industrial clinic doctorIf you have never been involved in the Georgia workers’ compensation system before, you may be shocked and disappointed to learn that some of the physicians you meet seem to have an agenda other than your health and best interest. The Georgia workers’ compensation statute has created an environment where insurance companies have a financial interest to find and use doctors who downplay the seriousness of your injuries and who intentionally avoid referring you for necessary, but expensive care.  The net result of this system can mean delay and unnecessary suffering for you.

I sometimes receive calls from injured workers who are receiving weekly wage benefits as well as medical care, who wonder why they should hire counsel if everything “seems to be working out okay.”  Sometimes they sense that something is not quite right but are wary of rocking the boat.

Know Your Doctor’s Reputation

I respond that one of the most valuable services I offer my clients has to do with my knowledge of and opinions about the medical providers that accept workers’ compensation referrals in Georgia.  After 20+ years of practice in this area of law, I have seen or know about the biases and quality of work offered by most of these doctors. [Read more…]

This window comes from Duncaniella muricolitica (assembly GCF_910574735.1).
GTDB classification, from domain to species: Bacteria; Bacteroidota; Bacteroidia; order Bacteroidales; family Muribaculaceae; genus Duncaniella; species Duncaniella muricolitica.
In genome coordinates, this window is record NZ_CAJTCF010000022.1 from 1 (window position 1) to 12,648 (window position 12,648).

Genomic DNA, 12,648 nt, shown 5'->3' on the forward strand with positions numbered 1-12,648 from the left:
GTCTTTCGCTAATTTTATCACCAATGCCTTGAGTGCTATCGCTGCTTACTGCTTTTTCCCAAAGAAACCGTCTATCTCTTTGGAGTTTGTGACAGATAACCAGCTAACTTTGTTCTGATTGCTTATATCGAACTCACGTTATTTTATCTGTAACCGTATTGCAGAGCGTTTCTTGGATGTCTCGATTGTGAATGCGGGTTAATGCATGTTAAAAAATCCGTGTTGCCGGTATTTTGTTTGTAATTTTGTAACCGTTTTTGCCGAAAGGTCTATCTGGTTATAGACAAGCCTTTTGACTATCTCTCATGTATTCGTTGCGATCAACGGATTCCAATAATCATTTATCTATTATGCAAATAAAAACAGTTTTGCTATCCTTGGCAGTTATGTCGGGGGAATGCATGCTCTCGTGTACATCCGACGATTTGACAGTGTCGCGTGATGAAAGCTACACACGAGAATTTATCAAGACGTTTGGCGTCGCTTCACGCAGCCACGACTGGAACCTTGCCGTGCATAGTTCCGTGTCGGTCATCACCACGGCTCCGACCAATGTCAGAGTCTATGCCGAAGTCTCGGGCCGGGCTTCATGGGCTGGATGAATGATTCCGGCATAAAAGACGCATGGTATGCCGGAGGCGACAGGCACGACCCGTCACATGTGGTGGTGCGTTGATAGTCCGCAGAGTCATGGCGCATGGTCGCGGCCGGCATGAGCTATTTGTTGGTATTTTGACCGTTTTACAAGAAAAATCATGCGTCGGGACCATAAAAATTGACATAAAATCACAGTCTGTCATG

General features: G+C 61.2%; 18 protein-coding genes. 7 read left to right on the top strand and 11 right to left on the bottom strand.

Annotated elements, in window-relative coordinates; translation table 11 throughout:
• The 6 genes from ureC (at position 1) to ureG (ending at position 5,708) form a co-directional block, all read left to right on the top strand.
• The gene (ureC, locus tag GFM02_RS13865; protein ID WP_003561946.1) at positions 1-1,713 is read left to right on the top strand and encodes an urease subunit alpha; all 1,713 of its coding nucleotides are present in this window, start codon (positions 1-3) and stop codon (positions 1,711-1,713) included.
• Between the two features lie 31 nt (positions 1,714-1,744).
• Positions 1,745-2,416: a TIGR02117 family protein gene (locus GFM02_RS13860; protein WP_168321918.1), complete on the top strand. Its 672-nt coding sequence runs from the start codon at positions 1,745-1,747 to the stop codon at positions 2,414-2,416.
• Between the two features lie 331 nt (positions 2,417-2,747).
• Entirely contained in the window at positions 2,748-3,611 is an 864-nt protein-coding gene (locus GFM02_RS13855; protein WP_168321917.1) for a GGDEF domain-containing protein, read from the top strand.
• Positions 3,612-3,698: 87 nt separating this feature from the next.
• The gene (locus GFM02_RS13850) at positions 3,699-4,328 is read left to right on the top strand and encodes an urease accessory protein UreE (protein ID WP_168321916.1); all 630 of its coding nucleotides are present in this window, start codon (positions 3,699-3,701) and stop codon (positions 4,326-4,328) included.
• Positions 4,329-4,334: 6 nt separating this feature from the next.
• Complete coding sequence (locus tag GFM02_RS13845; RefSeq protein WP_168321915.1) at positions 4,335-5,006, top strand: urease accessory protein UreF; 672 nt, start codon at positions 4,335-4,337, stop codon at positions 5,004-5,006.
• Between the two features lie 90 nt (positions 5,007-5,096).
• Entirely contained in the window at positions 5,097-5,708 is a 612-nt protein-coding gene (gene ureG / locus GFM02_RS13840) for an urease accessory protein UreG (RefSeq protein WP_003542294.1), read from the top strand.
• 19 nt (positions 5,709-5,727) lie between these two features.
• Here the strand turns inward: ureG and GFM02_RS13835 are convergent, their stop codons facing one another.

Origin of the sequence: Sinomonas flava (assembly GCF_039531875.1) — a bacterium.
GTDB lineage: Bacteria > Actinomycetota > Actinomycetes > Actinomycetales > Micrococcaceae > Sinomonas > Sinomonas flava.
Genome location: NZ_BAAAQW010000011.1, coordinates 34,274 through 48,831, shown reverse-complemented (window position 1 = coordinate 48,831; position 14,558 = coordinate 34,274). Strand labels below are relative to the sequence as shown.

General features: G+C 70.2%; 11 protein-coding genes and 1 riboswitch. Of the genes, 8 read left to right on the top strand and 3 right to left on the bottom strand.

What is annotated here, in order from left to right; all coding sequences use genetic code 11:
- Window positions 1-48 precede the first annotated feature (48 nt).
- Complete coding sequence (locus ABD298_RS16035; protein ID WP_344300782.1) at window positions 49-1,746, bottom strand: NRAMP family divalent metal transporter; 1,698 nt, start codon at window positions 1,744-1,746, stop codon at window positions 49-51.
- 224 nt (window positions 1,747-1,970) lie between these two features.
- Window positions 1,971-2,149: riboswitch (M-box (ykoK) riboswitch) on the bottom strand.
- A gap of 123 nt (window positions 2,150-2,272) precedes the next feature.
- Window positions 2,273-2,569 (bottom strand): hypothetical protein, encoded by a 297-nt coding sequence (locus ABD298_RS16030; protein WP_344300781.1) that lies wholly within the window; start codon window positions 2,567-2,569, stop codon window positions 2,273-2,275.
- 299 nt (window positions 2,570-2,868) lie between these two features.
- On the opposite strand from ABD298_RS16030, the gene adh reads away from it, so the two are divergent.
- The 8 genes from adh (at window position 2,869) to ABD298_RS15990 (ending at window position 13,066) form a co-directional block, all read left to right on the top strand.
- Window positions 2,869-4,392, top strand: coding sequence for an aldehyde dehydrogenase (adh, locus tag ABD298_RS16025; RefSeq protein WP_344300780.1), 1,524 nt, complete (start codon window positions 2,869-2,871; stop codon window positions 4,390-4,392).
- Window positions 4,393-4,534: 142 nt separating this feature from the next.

Case Study: Workers’ Comp Case Involving Outstanding Medical Bills

Welcome to the 5th installment of my summer long series on Georgia Workers’ comp case studies. In the following case study, I discuss a workers’ comp case involving outstanding medical bills.

Outstanding medical bills and your credit

One of the most common sources of damage to a person’s credit is outstanding (unpaid) medical bills.  If you are injured on the job, your medical bills should be covered by your employer’s workers comp insurance company.  Not surprisingly workers’ compensation insurers can be slow in paying medical bills and your credit may be the casualty in such a situation.   I have been retained by several clients to handle this issue because of the frustration and anger they feel when bill collectors start calling about medical debt that should have been paid weeks or months earlier by the insurance company.